2) Free speech. A few weeks ago, Klansmen and other assorted racists descended on Stone Mountain. The park claimed that they could not stop them due to the First Amendment. I don’t agree. Here’s why. Confederate iconography is being removed from public spaces. While it’s being removed from public spaces, the argument is that because of 1A protections, those Americans who wish to do so can still enjoy these symbols in a private setting. This is true. We are already seeing that this is the response of the Heritage crowd; i.e. The Virginia Flaggers Roadside Battle Flag Project. The symbols themselves are speech. My observation is that, why can we stop this type of speech in a public setting but not deny the Klan and other racists a public venue for their hate? What is the difference between denying one type of speech and the other? In my view, there is no difference. I think Stone Mountain Park’s argument is bunk. Later that night, after the Stone Mountain gathering, some of those same racists went to a bar called the Georgia Peach and burned a cross and a swastika in a field behind the bar, in private. So in reality, the 1A protections allowed them to meet in both public and private. I think that the standard should be applied evenly. If we are going to say as a society that your speech is protected in a private setting, we should expect that Stone Mountain Park for example should deny a permit to hate groups because it is a public space. The hate groups still have the right to burn crosses and swastikas to their hearts content in private. In the same token, Confederate groups should be held to the same standard. The main point is that the government should not be in the business of advocating one set of views or ideas over another, or even at all. It is what this entire debate is over.

          3) Cemeteries are appropriate venues for these types of small ceremonies. If they want to honor the dead, let them honor the dead, even if they don’t recognize that the cause of those dead was white supremacy and treason to our nation. Outside of that, I feel that their activities should be confined to private property.

  • As our youngsters grow to replace us, I have to have faith that more and more, their ideals will be forward looking, progressive, and much more respectful towards African-American history and minority viewpoints and yes, political correctness, which really means “think about what you say and how it affects those around you” (IMHO).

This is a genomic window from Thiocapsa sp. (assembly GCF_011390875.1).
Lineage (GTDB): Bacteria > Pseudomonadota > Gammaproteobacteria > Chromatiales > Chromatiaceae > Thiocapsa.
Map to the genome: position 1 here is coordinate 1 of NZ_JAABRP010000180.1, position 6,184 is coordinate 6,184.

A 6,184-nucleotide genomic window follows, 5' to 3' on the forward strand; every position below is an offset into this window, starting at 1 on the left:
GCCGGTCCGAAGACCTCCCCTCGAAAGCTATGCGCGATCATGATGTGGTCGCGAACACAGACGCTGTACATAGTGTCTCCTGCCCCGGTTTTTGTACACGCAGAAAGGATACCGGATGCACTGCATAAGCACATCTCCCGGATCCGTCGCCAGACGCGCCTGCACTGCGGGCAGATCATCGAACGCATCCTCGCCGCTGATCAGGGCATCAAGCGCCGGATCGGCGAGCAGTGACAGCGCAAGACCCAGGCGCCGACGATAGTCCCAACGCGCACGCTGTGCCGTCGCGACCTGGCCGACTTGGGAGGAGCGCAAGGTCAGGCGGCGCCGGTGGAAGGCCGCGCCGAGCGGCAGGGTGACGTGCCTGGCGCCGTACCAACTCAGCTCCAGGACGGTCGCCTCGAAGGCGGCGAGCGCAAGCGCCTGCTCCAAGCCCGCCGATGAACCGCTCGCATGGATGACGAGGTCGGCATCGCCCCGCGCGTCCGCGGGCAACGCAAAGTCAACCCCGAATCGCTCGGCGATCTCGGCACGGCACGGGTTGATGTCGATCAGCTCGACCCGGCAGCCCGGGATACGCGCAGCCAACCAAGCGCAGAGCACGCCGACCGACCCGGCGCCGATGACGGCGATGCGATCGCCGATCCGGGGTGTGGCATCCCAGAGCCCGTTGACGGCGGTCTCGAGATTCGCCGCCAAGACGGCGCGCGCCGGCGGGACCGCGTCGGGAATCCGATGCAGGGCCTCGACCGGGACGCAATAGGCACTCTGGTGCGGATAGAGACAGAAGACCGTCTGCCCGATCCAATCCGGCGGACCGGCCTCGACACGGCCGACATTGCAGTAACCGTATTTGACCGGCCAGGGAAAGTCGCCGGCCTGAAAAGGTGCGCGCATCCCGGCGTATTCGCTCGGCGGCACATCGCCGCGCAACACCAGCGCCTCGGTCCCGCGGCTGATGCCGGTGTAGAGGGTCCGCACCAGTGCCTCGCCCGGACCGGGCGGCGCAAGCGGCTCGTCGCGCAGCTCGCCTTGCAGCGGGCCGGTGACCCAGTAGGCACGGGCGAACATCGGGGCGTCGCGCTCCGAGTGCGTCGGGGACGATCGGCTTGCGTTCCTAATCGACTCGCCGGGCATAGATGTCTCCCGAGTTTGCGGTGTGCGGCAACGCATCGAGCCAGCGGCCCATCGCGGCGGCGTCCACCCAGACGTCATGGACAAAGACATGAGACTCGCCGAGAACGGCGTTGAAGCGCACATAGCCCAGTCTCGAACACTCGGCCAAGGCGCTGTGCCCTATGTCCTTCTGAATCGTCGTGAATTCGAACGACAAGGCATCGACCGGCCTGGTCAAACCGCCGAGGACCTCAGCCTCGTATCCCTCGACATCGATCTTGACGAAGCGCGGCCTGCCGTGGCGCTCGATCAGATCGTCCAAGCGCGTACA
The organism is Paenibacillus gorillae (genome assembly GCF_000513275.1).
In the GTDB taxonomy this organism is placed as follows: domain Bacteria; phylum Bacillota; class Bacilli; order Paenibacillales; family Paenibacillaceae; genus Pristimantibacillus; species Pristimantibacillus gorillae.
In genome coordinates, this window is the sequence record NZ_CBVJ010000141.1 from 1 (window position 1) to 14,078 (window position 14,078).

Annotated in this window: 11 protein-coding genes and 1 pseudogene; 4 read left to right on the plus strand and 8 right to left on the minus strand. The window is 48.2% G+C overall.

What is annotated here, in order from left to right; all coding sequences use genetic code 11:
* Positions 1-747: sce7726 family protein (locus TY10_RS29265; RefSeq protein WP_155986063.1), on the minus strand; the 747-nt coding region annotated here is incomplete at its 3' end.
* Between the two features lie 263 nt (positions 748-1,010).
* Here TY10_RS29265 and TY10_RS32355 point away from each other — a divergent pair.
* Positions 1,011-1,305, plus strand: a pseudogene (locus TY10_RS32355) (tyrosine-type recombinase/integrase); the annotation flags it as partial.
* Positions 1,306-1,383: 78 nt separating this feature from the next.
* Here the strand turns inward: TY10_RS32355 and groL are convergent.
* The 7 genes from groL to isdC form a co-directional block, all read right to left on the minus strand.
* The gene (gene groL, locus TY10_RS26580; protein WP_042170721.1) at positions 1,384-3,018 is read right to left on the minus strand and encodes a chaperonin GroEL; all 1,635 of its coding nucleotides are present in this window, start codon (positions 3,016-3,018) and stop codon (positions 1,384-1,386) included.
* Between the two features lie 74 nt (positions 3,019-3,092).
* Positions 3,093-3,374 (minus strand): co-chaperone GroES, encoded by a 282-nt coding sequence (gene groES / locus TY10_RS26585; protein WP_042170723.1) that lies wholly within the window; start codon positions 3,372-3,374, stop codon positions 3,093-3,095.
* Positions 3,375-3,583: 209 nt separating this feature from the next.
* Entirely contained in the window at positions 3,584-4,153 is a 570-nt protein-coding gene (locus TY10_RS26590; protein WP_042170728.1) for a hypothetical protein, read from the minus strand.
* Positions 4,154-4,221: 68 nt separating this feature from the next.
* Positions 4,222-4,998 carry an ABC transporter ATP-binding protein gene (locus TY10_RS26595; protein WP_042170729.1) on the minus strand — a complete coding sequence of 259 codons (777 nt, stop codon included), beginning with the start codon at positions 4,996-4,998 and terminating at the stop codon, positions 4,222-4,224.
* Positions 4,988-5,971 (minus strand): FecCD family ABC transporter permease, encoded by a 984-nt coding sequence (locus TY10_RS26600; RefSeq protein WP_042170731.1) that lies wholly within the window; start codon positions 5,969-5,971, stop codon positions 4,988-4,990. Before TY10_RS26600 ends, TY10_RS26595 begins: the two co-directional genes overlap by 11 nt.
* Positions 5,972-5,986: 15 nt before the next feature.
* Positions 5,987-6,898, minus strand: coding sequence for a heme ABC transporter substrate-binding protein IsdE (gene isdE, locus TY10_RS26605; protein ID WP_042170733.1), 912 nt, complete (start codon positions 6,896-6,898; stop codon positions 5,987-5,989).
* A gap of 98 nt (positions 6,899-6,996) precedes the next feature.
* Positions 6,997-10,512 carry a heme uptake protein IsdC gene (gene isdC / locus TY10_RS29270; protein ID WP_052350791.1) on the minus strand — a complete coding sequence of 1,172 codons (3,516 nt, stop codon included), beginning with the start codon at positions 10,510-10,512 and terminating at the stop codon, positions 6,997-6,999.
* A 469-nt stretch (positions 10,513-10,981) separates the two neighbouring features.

Confederate battle flags belong now in our history books, museums, and those beautiful cemeteries.

  • As a sidelight on the issue of appropriate honors in a military cemetery, it is worth noting that cemeteries as places of remembrance themselves are, as Drew Gilpin Faust points out in Republic of Suffering, a legacy of the Civil War itself. The Revolutionary and 1812-15 war dead were, for the most part, simply buried where they fell, often in mass graves and with little ceremony compared to the post-1865 effort by the US government to find, indentify if possible, and re-inter US war dead … which led, in turn, to the effort by southern civilian groups to do something similar for rebel war dead.

    The question of how what are, essentially, privately-owned cemeteries should function is, presumably, up to those institutions boards of directors, etc., as regulated by public health.

    The contrast with the national cemeteries, of course, is obvious. When a US veteran is interred today, the obvious honors – flag, taps, rifle salute, etc. – are pretty well prescribed by custom, tradition, and law.

    There is none of the above for the rebels, of course.

  • I grew up & have lived in the SOUTH for most of my life. ( 22 Yrs ARMY ).
    To Honor our Dead is Our Right. I think the entire subject of the war itself is a different matter. the Victor has always gotten to write the History books.
    I suggest, that History needs to be Learned by the young so as not to be repeated.
    Right or wrong. I think History should be taught to all children. Including the YANKEES who bought & transported slaves from Africa, from there african masters to the south. the TRUTH is way different from what Children have been taught is schools for the last 50 years. IF taught the truth this whole situation would fix itself.

    • Thanks for your adding your thoughts, Richard.

      You are certainly free to honor whatever it is you choose.